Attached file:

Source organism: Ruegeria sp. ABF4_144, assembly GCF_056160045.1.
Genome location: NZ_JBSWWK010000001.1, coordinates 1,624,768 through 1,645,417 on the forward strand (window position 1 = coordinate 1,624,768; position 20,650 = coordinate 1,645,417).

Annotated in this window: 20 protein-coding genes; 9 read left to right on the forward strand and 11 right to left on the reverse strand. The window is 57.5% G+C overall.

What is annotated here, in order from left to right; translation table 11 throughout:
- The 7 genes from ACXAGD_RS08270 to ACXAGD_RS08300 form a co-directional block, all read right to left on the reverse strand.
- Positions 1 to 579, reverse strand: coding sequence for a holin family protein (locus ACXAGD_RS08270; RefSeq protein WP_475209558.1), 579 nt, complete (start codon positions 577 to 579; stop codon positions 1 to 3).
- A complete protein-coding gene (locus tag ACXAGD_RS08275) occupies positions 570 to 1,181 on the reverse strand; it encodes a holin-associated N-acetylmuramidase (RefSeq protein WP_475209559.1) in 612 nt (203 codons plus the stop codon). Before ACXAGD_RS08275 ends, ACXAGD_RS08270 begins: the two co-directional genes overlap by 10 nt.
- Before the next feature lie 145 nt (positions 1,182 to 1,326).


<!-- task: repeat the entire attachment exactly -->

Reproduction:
Source organism: Ruegeria sp. ABF4_144, assembly GCF_056160045.1.
Genome location: NZ_JBSWWK010000001.1, coordinates 1,624,768 through 1,645,417 on the forward strand (window position 1 = coordinate 1,624,768; position 20,650 = coordinate 1,645,417).

Annotated in this window: 20 protein-coding genes; 9 read left to right on the forward strand and 11 right to left on the reverse strand. The window is 57.5% G+C overall.

What is annotated here, in order from left to right; translation table 11 throughout:
- The 7 genes from ACXAGD_RS08270 to ACXAGD_RS08300 form a co-directional block, all read right to left on the reverse strand.
- Positions 1 to 579, reverse strand: coding sequence for a holin family protein (locus ACXAGD_RS08270; RefSeq protein WP_475209558.1), 579 nt, complete (start codon positions 577 to 579; stop codon positions 1 to 3).
- A complete protein-coding gene (locus tag ACXAGD_RS08275) occupies positions 570 to 1,181 on the reverse strand; it encodes a holin-associated N-acetylmuramidase (RefSeq protein WP_475209559.1) in 612 nt (203 codons plus the stop codon). Before ACXAGD_RS08275 ends, ACXAGD_RS08270 begins: the two co-directional genes overlap by 10 nt.
- Before the next feature lie 145 nt (positions 1,182 to 1,326).